San Francisco Stop-Sign Problem

Following is a letter that was sent to the editors of both San Francisco daily papers and to the Board of Supervisors in July 1997.

"Regarding a Serious Policy Problem: The Board of Supervisors may be the cause of public disrespect for traffic regulations.

Recent media reports indicate that some city supervisors are focusing attention on drivers who ignore red lights. Red-light running seems to be a nationwide problem. However, there is a related problem, for which San Francisco supervisors may have a direct responsibility.

We have a growing number of stop signs in San Francisco. Therefore, it takes longer and longer to drive anywhere in the city. The number of stop signs has been growing at a steady pace for forty years, regardless of population or traffic.

Proliferating stop signs is a gnawing problem that is currently ignored. Stop signs are designed to slow traffic. As the length of time to travel within the city grows, the patience of drivers declines. The willingness to obey traffic regulations probably declines also.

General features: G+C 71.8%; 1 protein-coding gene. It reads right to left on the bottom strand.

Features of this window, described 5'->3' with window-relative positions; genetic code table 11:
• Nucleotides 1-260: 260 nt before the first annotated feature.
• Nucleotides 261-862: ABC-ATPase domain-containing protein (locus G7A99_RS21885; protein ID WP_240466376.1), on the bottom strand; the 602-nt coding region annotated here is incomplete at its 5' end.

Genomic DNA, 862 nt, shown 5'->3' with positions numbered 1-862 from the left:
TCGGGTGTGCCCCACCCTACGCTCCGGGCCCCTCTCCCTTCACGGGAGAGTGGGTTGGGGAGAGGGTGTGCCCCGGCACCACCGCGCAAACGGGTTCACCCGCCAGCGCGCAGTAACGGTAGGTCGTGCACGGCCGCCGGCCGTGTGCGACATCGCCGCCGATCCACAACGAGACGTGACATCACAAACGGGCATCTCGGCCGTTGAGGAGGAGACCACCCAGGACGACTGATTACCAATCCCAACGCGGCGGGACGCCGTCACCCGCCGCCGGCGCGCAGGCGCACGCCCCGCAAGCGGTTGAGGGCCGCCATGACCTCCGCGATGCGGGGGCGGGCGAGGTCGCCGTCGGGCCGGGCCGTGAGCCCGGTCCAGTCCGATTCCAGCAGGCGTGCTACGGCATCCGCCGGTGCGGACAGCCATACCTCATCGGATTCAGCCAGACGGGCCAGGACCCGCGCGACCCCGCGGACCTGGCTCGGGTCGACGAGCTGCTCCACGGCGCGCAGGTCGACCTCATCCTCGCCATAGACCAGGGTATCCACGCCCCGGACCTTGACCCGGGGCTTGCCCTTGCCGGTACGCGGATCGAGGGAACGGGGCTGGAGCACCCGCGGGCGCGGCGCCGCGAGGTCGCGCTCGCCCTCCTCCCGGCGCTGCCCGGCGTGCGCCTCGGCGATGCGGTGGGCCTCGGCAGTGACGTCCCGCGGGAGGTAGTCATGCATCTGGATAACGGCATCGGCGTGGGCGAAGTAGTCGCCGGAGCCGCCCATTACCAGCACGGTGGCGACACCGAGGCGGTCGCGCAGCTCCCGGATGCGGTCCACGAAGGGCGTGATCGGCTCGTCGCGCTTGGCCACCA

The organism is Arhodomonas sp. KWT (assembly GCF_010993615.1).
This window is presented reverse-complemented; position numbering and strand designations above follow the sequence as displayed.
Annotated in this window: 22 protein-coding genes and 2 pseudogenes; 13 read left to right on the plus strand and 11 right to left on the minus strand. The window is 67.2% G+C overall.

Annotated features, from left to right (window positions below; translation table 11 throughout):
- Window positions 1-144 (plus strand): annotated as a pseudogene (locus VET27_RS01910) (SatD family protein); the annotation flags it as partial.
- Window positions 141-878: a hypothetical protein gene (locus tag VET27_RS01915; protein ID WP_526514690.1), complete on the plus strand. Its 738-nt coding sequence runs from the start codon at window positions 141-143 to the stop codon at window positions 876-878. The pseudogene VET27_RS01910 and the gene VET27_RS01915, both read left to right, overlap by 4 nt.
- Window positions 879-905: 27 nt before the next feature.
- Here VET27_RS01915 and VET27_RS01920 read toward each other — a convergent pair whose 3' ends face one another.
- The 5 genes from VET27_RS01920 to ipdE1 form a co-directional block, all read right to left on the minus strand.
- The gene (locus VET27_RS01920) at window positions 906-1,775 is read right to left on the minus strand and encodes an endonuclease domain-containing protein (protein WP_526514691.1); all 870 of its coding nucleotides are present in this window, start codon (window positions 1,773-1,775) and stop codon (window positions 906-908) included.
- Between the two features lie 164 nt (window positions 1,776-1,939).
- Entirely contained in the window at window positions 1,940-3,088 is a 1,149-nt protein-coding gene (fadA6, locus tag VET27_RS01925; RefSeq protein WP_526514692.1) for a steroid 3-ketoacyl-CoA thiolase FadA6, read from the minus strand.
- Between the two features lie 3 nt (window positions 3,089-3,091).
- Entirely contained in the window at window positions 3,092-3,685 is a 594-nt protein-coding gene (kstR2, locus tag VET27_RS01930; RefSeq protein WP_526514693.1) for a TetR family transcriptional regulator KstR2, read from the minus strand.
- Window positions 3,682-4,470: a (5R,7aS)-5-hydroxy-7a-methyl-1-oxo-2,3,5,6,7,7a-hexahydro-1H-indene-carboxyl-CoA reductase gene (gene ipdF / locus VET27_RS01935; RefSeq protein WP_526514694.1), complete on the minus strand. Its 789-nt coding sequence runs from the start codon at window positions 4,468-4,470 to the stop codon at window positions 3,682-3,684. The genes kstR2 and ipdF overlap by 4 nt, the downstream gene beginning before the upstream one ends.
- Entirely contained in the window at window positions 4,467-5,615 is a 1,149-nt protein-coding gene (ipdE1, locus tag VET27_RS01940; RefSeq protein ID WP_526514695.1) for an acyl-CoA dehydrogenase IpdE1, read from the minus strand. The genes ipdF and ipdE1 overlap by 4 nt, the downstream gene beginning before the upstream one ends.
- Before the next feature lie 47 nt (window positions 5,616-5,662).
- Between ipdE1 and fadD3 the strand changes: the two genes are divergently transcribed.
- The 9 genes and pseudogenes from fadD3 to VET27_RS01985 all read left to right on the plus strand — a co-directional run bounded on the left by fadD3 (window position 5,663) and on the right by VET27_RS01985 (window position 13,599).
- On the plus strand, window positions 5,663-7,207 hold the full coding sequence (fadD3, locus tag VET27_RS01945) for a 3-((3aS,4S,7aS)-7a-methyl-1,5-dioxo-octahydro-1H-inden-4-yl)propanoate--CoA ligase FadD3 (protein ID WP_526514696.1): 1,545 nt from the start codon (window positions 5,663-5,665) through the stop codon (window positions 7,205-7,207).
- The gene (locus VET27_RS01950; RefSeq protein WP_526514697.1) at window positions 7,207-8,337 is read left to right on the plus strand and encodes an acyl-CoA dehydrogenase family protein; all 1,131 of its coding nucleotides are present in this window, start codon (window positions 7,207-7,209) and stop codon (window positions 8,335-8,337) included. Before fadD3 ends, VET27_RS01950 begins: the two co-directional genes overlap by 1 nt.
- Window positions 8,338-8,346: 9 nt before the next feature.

Here is the data: In 1957, when stop-sign installation was turned over to the city (it was formerly managed by the California State Automobile Association), there were 1,786 stop signs in San Francisco. That number has doubled twice in forty years to 9,603 stop signs at the beginning of 1997. This is an increase in stop signs of 4 percent per year. The number of intersections, however, is the same as it was in 1957. In the meantime, the population of San Francisco has declined from 740,000 to 730,000. The number of automobiles has grown from 170,000 to 220,000, a growth rate of a .5 percent per year. The average urban automobile is shorter than it was in 1957. Much shorter. The number of stop signs has far out paced the number of cars.

As the number of stop signs increases, traffic slows and drivers become more and more impatient. Is there a way to address this issue?

Ultimately, I hope there will be a supervisor's study of the necessary number of stop signs in San Francisco. With an upper limit established, the law should require that a new sign can go up only if an old sign comes down. "

Michael Phillips, 1997

Note: The data on stop signs for 1957 was tabulated by me at the Traffic Sign Office. The population and automobile data were taken from the U.S. Census.


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